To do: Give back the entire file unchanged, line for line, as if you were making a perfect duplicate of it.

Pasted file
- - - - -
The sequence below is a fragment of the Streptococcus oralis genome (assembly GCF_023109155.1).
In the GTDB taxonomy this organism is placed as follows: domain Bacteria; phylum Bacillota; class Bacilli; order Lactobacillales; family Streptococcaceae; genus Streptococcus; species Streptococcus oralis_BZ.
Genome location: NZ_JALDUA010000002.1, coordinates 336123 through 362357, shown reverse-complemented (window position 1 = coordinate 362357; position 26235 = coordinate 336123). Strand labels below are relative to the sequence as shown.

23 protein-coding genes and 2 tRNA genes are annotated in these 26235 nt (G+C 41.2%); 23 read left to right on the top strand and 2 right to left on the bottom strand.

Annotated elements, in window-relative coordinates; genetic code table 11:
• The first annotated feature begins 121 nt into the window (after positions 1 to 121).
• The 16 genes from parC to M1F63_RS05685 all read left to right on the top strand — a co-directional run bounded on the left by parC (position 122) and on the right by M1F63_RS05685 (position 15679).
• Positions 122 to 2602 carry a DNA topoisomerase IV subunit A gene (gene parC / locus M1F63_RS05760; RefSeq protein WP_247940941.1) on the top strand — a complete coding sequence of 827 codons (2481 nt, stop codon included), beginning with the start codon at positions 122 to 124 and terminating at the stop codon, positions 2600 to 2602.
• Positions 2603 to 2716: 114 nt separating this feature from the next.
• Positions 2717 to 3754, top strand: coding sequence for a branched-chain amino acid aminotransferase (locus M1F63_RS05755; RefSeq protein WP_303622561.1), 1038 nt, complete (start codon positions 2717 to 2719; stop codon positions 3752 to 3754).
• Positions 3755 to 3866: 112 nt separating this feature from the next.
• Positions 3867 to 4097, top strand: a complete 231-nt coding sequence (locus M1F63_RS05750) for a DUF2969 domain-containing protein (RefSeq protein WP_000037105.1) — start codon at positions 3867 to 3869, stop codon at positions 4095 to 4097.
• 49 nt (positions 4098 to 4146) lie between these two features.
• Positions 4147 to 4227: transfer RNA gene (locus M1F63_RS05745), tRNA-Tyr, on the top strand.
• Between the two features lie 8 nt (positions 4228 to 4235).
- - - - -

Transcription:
The sequence below is a fragment of the Streptococcus oralis genome (assembly GCF_023109155.1).
In the GTDB taxonomy this organism is placed as follows: domain Bacteria; phylum Bacillota; class Bacilli; order Lactobacillales; family Streptococcaceae; genus Streptococcus; species Streptococcus oralis_BZ.
Genome location: NZ_JALDUA010000002.1, coordinates 336123 through 362357, shown reverse-complemented (window position 1 = coordinate 362357; position 26235 = coordinate 336123). Strand labels below are relative to the sequence as shown.

23 protein-coding genes and 2 tRNA genes are annotated in these 26235 nt (G+C 41.2%); 23 read left to right on the top strand and 2 right to left on the bottom strand.

Annotated elements, in window-relative coordinates; genetic code table 11:
• The first annotated feature begins 121 nt into the window (after positions 1 to 121).
• The 16 genes from parC to M1F63_RS05685 all read left to right on the top strand — a co-directional run bounded on the left by parC (position 122) and on the right by M1F63_RS05685 (position 15679).
• Positions 122 to 2602 carry a DNA topoisomerase IV subunit A gene (gene parC / locus M1F63_RS05760; RefSeq protein WP_247940941.1) on the top strand — a complete coding sequence of 827 codons (2481 nt, stop codon included), beginning with the start codon at positions 122 to 124 and terminating at the stop codon, positions 2600 to 2602.
• Positions 2603 to 2716: 114 nt separating this feature from the next.
• Positions 2717 to 3754, top strand: coding sequence for a branched-chain amino acid aminotransferase (locus M1F63_RS05755; RefSeq protein WP_303622561.1), 1038 nt, complete (start codon positions 2717 to 2719; stop codon positions 3752 to 3754).
• Positions 3755 to 3866: 112 nt separating this feature from the next.
• Positions 3867 to 4097, top strand: a complete 231-nt coding sequence (locus M1F63_RS05750) for a DUF2969 domain-containing protein (RefSeq protein WP_000037105.1) — start codon at positions 3867 to 3869, stop codon at positions 4095 to 4097.
• 49 nt (positions 4098 to 4146) lie between these two features.
• Positions 4147 to 4227: transfer RNA gene (locus M1F63_RS05745), tRNA-Tyr, on the top strand.
• Between the two features lie 8 nt (positions 4228 to 4235).